east of Ajlun, whereas, according to vers. 31-36, Lachish is to be sought fo* 
on the west of Eglon. 

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CHAP. X. 6-11. 105 

suddenly upon them (the enemy), as he had marched the whole night 
from Gilgal, i.e. had accomplished the entire distance in a night. 
Jiljilia is fully fifteen miles from el-Jib. — Ver. 10. " Jehovah threw 
them into confusion," as He had promised in Ex. xxiii. 27, and in 
all probability, judging from ver. 11, by dreadful thunder and 
lightning (yid. 1 Sam. vii. 10 ; Ps. xviii. 15, cxliv. 6 : it is different 
in Ex. xiv. 24). " Israel smote them in a great slaughter at Gibeon, 
and pursued them by the way of the ascent of Bethhoron" i.e. Upper 
Bethhoron (Beit Ur, eUFokd), which was nearest to Gibeon, only 
four hours distant on the north-west, on a lofty promontory between 
two valleys, one on the north, the other on the south, and was 
separated from Lower Bethhoron, which lies further west, by a 
long steep pass, from which the ascent to Upper Bethhoron is very 
steep and rocky, though the rock has been cut away in many places 
now, and a path made by means of steps (see Rob. Pal. iii. p. 59). 
This pass between the two places leads downwards from Gibeon 
towards the western plain, and was called sometimes the ascent, or 
going up to Bethhoron, and sometimes the descent, or going down 
from it (ver. 11), avd/3acri<: ical Kardfiao-K Batdcap&v (1 Mace. iii. 
16, 24). Israel smote the enemy still further, "to Azekah and 
Makkedah :" so far were they pursued and beaten after the battle 
(cf. vers. 16, 21). If we compare ver. 11, according to which the 
enemy was smitten, from Bethhoron to Azekah, by a violent fall of 
hail, it is very evident that the two places were on the west of Beth- 
horon. And it is in perfect harmony with this that we find both 
places described as being in the lowland ; Azekah in the hill-country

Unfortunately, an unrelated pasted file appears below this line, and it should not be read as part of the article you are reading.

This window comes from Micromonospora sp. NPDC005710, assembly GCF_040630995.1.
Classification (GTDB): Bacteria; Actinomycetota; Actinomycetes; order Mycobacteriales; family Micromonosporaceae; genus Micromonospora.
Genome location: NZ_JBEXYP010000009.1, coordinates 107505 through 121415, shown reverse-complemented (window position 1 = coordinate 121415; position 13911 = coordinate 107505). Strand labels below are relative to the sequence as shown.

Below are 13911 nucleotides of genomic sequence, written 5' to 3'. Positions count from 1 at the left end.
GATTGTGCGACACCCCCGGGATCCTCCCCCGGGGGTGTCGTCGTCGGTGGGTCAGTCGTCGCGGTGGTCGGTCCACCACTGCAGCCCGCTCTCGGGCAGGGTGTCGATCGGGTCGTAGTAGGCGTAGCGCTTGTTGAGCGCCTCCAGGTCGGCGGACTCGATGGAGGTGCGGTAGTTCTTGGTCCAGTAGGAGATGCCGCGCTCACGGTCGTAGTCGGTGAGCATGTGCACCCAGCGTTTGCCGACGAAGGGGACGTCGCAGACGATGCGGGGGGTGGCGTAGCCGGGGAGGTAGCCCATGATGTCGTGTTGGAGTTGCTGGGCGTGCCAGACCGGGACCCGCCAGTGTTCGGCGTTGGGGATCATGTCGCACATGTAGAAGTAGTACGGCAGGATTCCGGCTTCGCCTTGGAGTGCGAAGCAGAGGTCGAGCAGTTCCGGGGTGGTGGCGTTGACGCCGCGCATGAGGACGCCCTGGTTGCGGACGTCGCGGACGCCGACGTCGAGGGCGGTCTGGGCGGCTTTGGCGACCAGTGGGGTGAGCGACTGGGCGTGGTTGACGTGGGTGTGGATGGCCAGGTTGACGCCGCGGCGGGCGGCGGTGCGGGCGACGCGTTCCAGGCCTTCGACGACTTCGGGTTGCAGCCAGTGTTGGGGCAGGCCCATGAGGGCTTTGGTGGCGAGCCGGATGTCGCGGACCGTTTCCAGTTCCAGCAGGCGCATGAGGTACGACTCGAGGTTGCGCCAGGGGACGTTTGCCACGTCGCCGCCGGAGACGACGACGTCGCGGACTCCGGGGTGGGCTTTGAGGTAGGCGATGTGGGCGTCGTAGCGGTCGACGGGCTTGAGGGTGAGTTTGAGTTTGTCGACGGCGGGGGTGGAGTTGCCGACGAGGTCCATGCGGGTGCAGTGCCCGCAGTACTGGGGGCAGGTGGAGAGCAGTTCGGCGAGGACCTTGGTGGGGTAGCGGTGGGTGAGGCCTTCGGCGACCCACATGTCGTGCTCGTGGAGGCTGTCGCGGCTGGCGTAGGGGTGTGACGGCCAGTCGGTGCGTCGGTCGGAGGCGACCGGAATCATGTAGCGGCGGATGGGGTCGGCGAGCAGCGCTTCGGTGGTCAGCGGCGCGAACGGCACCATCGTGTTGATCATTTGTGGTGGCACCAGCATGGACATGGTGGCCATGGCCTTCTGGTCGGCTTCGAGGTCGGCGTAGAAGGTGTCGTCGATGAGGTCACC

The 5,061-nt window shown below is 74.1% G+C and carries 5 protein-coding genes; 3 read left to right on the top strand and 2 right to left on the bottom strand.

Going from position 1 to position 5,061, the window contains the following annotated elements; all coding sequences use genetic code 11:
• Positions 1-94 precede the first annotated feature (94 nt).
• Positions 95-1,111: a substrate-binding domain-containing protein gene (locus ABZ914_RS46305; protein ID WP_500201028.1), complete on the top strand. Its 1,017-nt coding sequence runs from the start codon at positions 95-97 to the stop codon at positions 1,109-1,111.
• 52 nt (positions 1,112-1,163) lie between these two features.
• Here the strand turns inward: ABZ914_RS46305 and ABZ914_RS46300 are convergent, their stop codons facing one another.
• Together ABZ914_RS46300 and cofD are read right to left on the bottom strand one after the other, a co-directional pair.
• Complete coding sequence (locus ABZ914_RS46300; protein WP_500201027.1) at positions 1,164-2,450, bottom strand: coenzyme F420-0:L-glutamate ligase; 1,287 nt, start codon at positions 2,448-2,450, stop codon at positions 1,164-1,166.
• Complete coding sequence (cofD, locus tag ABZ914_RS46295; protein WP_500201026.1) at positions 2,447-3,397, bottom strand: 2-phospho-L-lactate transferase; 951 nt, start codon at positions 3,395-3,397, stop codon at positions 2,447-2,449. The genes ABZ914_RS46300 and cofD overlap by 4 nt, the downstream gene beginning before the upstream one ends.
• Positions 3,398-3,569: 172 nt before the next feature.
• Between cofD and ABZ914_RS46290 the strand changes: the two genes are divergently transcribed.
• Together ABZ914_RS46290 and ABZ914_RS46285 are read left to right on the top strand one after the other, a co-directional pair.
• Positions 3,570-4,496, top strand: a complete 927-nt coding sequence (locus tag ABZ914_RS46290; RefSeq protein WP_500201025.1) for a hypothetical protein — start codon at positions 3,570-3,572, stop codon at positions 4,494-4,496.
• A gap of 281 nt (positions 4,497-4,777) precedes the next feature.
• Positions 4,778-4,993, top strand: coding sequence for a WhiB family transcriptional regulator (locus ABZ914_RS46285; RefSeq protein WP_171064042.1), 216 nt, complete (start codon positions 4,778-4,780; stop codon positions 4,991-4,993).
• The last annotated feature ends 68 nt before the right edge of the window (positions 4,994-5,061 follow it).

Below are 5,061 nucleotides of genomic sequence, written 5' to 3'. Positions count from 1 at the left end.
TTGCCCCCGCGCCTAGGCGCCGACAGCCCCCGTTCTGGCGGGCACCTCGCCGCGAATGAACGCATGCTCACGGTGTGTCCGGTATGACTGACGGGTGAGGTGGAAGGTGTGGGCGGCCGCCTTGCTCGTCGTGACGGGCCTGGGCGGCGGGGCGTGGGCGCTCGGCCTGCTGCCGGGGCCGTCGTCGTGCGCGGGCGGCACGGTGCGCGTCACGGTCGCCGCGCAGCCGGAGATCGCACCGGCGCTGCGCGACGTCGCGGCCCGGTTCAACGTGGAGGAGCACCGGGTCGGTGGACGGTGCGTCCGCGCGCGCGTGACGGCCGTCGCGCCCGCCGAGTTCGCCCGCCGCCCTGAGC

between the mountains and the plain (chap. xv. 35), Makkedah in 
the plain itself (chap. xv. 41). Azekah, which was fortified by 
Rehoboam (2 Chron. xi. 9), besieged by Nebuchadnezzar ( Jer. xxxiv. 
7), and still inhabited after the captivity (Neh. xi. 30), was not far 
from Socoh, according to chap. xv. 35 ; whilst sideways between the 
two was Ephes-dammim (1 Sam. xvii. 1). Van de Velde has dis- 
covered the latter in the ruins of Damum, about an hour's journey 
east by south from Beit Nettif (Mem. p. 290), and consequently 
imagines that Azekah is to be found in the village of Ahbek, which 
stands upon a lofty mountain-top a mile and a half to the north 
of Damum, and about four or five miles N.N.E. of Shuweikeh, 
supposing this to be Aphek. The statement in the Onom. (s. v. 
'Africa), avdfieaov 'EXevdepoTroXewi teal Al\ia<s, agrees with this. 
Makkedah is described in the Onom. as being eight Roman miles to 
the east of Eleutheropolis, and hence Knobel supposes it to have 

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been near Terkumieh, or Morak ; but he is wrong in his supposition, 
as in that case it would have been in the hill-country or upon the 
mountains, whereas it was one of the towns in the plain (chap. xv. 
41). Van de Velde's conjecture (p. 332) is a much more probable 
one, viz. that it is to be found in Sumtneil, a considerable village on 
an eminence in the plain, with a large public well 110 feet deep 
and 11 feet in diameter, with strongly built walls of hewn stones, 
where there is also part of an old wall, which to all appearance 
must formerly have belonged to a large square castle built of unce- 
mented stones, resembling in some respects the oldest foundation 
wall of Beit Jibrin (Rob. Pal. ii. p. 368). It is two hours and a 
half to the north-west of Beit Jibrin, and there Van de Velde dis- 
covered the large cave (see at ver. 16), which Robinson has not 
observed (see his Journey through Syria and Palestine). — Ver. 11. 
The large stones which the Lord threw upon the flying foe at the 
slope of Bethhoron were hail-stones (see Isa. xxx. 30), not stone- 
hail, or a shower of stones, but a terrible hail-storm, in which hail 
fell upon the foe in pieces as large as stones (see Wisd. xlvi. 6), 
and slew a greater number of them than the swords of the Israel- 
ites. This phenomenon, which resembled the terrible hail in Egypt